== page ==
August 23 was an independence day of sorts.

Today in 1784, several years before the Constitution, people in what is now eastern Tennessee announced they’d started a state called Franklin.


Actually, it was named for Benjamin Franklin, though a state named for Aretha seems like a good idea.

Anyway, the area then was part of the state of North Carolina, which extended further west than it does today.

White settlers in that far western section often grumbled about how the state government wasn’t paying attention to their concerns.

One of their biggest concerns was that North Carolina would cede the land where they lived and worked to the federal government to raise money.

The locals decided they could head all that off if they set up their own state, called Franklin.

They set up a state capitol in a small log cabin in the city of Greeneville, and set up courts and levied taxes and did state government things.

Meanwhile, North Carolina was also setting up courts and levying taxes and doing state government things.

This led to legal and physical clashes with Franklin, whose governor was even arrested for treason.

All this came at a time when Franklin was also clashing with Native American communities, who had lived in the area long before the Americans had.

The US Congress eventually said no to statehood, and just a few years after proclaiming independence Franklin ended up rejoining North Carolina.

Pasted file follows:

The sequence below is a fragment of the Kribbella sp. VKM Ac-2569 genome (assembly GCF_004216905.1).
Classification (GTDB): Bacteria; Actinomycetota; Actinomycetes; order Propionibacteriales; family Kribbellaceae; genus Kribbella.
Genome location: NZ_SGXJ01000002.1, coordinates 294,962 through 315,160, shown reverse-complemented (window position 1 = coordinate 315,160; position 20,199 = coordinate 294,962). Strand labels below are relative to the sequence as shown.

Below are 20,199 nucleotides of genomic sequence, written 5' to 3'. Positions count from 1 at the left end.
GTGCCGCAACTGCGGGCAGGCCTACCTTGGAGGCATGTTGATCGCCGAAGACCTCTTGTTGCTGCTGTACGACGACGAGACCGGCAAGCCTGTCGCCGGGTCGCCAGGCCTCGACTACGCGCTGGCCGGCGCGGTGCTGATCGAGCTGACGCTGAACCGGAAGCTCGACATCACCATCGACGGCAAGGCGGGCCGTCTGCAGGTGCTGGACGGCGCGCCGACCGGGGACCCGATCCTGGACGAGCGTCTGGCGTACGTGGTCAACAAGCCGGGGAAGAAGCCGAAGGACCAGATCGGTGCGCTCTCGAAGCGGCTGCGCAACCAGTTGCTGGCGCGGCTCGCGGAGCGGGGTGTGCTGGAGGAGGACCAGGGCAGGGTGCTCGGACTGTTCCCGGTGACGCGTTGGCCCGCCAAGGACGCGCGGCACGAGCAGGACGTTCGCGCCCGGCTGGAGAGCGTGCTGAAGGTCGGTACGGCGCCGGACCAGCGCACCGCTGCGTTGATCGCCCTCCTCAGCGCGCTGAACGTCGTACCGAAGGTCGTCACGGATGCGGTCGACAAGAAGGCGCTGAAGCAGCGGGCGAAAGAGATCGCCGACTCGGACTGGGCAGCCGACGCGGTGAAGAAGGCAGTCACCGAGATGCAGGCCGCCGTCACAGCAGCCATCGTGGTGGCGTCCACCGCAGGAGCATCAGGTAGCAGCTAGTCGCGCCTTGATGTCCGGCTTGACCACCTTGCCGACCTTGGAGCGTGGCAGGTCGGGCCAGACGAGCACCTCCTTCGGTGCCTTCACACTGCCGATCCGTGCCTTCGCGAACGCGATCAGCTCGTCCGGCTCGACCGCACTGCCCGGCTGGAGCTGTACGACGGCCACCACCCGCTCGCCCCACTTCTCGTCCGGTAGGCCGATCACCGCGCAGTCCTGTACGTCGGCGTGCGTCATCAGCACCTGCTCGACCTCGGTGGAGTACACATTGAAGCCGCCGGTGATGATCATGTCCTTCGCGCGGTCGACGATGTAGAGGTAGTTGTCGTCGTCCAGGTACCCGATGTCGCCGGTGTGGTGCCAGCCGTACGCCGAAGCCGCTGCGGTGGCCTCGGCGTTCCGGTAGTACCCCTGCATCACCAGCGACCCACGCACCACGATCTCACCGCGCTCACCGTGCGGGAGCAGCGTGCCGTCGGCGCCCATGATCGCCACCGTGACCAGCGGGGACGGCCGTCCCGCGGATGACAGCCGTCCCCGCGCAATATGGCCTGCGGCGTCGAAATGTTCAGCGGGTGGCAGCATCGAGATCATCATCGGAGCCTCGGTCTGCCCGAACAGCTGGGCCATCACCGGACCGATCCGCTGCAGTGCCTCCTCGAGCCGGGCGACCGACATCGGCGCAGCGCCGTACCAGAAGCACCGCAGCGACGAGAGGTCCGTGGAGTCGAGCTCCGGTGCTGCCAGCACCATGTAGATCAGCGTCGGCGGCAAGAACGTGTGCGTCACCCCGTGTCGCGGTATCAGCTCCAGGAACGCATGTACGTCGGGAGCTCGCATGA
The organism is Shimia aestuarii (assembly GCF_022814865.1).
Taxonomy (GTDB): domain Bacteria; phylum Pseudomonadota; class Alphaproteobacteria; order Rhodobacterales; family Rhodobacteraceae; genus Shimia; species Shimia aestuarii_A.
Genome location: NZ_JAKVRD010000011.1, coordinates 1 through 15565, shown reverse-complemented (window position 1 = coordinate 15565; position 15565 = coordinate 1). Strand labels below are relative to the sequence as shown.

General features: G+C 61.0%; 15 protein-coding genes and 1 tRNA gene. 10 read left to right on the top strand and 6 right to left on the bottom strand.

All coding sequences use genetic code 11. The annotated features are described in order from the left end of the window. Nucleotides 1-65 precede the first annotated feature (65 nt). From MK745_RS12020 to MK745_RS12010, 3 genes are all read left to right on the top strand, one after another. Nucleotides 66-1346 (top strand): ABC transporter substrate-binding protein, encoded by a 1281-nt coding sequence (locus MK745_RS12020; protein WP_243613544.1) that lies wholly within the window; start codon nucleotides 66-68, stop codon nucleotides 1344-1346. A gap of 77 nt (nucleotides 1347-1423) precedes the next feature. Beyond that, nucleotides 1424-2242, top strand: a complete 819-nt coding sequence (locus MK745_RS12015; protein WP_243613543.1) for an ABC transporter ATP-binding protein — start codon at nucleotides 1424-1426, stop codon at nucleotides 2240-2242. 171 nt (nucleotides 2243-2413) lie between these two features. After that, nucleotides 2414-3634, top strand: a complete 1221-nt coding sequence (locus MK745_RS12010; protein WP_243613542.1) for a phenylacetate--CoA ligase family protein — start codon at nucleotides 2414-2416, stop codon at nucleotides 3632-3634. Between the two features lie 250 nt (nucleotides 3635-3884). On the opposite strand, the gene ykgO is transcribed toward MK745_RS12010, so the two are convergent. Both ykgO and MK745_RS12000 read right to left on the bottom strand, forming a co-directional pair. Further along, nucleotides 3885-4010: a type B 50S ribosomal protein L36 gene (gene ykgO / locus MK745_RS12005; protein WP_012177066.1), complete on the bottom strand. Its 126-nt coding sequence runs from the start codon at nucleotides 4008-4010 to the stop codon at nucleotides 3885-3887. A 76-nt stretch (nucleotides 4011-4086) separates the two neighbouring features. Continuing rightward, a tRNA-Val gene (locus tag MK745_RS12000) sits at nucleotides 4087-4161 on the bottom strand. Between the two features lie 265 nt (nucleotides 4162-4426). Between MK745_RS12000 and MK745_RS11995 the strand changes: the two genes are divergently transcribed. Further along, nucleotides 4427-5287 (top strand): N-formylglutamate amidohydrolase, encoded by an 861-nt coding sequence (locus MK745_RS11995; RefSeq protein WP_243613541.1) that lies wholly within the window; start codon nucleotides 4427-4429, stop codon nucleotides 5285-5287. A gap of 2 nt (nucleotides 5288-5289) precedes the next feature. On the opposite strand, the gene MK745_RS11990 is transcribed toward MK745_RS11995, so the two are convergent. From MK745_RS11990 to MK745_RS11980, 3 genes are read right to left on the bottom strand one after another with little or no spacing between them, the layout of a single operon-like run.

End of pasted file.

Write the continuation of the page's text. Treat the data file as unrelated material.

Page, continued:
But a few years later, the US government did took those western counties and organized them into a new territory called Tennessee, which became a state in 1796.

Its first governor was John Sevier, who happened to be the guy who’d been arrested for treason while serving as governor of the lost state of Franklin.

Next time you’re off the coast of Cyprus, you can check out a unique art museum.

Yes, I said, off the coast.

It’s a museum of underwater sculpture by Jason deCaires Taylor, whose work is not only thought-provoking, it apparently increases the biomass of nearby coral reefs and habitats too.

State of Franklin (Tennessee Encyclopedia)

On this day, the state of Franklin starts its brief existence (National Constitution Center)

This Sculpture Museum Is 32 Feet Below Water (Hyperallergic)

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